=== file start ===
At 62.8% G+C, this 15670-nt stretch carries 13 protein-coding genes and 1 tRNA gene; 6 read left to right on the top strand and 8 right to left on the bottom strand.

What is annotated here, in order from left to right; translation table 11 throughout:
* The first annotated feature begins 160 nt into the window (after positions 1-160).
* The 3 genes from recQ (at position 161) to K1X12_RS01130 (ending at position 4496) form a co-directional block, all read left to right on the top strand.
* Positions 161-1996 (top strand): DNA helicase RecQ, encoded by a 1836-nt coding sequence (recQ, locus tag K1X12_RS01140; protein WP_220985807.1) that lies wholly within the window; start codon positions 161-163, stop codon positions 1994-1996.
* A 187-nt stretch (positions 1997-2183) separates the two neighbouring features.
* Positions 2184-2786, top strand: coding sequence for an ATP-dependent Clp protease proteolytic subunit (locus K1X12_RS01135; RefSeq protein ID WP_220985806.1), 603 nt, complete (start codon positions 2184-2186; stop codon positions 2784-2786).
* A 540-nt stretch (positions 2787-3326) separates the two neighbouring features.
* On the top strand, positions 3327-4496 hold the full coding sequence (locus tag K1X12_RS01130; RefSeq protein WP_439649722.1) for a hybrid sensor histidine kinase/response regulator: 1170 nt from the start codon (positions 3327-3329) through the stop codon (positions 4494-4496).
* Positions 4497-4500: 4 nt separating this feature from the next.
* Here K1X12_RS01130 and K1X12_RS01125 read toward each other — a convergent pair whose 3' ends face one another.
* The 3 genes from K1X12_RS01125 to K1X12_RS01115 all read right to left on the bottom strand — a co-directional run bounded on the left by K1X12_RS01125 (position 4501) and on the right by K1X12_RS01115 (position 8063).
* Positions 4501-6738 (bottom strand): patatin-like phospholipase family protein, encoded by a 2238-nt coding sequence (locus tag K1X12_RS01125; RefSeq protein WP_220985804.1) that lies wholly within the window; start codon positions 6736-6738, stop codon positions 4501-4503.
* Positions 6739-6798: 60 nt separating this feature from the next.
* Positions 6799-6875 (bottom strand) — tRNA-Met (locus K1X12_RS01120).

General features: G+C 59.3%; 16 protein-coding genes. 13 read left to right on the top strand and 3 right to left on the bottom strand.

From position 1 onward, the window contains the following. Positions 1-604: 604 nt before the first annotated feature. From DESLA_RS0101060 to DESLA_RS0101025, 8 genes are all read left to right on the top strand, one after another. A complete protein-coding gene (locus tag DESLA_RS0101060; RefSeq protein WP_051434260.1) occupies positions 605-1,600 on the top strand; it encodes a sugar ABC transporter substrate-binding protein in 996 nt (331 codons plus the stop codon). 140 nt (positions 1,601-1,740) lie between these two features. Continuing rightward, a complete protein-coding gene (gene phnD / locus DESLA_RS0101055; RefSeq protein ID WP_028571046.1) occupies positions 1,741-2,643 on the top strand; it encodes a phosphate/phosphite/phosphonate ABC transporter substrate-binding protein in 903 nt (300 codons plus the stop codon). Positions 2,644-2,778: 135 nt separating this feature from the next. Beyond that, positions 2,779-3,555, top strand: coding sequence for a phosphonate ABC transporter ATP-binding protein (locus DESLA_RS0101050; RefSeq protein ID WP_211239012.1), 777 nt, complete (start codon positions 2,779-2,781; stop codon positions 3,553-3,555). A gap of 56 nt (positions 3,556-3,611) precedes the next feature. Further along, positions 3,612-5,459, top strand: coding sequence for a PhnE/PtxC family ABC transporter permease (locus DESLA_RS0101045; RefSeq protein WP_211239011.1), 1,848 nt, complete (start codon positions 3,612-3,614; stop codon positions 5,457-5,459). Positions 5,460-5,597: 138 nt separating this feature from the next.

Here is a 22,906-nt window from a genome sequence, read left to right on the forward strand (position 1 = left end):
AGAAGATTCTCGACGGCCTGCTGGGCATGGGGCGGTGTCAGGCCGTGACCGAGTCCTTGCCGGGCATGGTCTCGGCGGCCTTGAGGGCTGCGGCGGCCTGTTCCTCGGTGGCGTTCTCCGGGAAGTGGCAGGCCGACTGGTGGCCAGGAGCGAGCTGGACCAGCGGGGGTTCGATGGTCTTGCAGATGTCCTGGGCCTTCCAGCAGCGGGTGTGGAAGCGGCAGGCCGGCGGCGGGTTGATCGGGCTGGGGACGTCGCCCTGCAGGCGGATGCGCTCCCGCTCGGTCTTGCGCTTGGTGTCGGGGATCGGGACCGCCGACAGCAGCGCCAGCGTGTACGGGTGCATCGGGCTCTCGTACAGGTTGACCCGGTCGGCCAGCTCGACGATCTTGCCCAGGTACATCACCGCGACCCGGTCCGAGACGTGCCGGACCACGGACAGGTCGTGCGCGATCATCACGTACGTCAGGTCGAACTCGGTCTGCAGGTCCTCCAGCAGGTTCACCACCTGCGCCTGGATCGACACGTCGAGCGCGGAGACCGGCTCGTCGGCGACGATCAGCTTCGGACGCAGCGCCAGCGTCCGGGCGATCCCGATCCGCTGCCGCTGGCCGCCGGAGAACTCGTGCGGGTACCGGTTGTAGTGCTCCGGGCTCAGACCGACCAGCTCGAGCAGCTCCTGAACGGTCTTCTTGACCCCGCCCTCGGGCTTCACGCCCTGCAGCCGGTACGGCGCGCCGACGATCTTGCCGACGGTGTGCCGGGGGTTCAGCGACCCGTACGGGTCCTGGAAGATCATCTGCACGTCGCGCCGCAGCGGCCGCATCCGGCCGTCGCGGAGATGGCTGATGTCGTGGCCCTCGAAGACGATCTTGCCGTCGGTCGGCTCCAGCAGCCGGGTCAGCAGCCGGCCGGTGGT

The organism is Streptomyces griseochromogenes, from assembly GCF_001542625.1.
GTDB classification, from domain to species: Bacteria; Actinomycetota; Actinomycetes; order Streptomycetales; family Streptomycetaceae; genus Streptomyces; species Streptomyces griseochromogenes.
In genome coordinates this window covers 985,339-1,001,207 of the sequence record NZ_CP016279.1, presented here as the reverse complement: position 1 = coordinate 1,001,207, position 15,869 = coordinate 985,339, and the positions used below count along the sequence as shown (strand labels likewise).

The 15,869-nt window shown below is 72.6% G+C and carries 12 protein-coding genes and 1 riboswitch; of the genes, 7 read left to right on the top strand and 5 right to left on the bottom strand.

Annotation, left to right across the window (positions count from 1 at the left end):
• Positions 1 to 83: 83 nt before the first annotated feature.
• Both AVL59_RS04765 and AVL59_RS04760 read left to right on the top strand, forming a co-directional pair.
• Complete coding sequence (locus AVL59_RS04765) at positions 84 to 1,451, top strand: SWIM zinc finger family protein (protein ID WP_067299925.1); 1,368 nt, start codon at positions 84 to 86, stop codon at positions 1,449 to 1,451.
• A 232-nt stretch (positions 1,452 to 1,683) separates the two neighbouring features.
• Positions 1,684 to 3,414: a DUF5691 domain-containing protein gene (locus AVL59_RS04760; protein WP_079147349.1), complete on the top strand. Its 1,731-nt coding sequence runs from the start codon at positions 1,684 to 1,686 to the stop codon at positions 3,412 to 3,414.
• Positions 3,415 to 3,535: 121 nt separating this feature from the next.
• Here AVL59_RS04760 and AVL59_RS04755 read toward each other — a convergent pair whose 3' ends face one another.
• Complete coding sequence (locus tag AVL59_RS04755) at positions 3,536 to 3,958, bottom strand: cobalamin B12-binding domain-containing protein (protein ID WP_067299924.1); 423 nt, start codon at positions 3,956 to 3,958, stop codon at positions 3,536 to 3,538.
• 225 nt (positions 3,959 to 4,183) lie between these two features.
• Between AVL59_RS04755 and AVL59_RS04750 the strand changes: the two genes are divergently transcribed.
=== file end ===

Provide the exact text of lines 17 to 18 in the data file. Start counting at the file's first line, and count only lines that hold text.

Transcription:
From position 1 onward, the window contains the following. Positions 1-604: 604 nt before the first annotated feature. From DESLA_RS0101060 to DESLA_RS0101025, 8 genes are all read left to right on the top strand, one after another. A complete protein-coding gene (locus tag DESLA_RS0101060; RefSeq protein WP_051434260.1) occupies positions 605-1,600 on the top strand; it encodes a sugar ABC transporter substrate-binding protein in 996 nt (331 codons plus the stop codon). 140 nt (positions 1,601-1,740) lie between these two features. Continuing rightward, a complete protein-coding gene (gene phnD / locus DESLA_RS0101055; RefSeq protein ID WP_028571046.1) occupies positions 1,741-2,643 on the top strand; it encodes a phosphate/phosphite/phosphonate ABC transporter substrate-binding protein in 903 nt (300 codons plus the stop codon). Positions 2,644-2,778: 135 nt separating this feature from the next. Beyond that, positions 2,779-3,555, top strand: coding sequence for a phosphonate ABC transporter ATP-binding protein (locus DESLA_RS0101050; RefSeq protein ID WP_211239012.1), 777 nt, complete (start codon positions 2,779-2,781; stop codon positions 3,553-3,555). A gap of 56 nt (positions 3,556-3,611) precedes the next feature. Further along, positions 3,612-5,459, top strand: coding sequence for a PhnE/PtxC family ABC transporter permease (locus DESLA_RS0101045; RefSeq protein WP_211239011.1), 1,848 nt, complete (start codon positions 3,612-3,614; stop codon positions 5,457-5,459). Positions 5,460-5,597: 138 nt separating this feature from the next.

Here is a 22,906-nt window from a genome sequence, read left to right on the forward strand (position 1 = left end):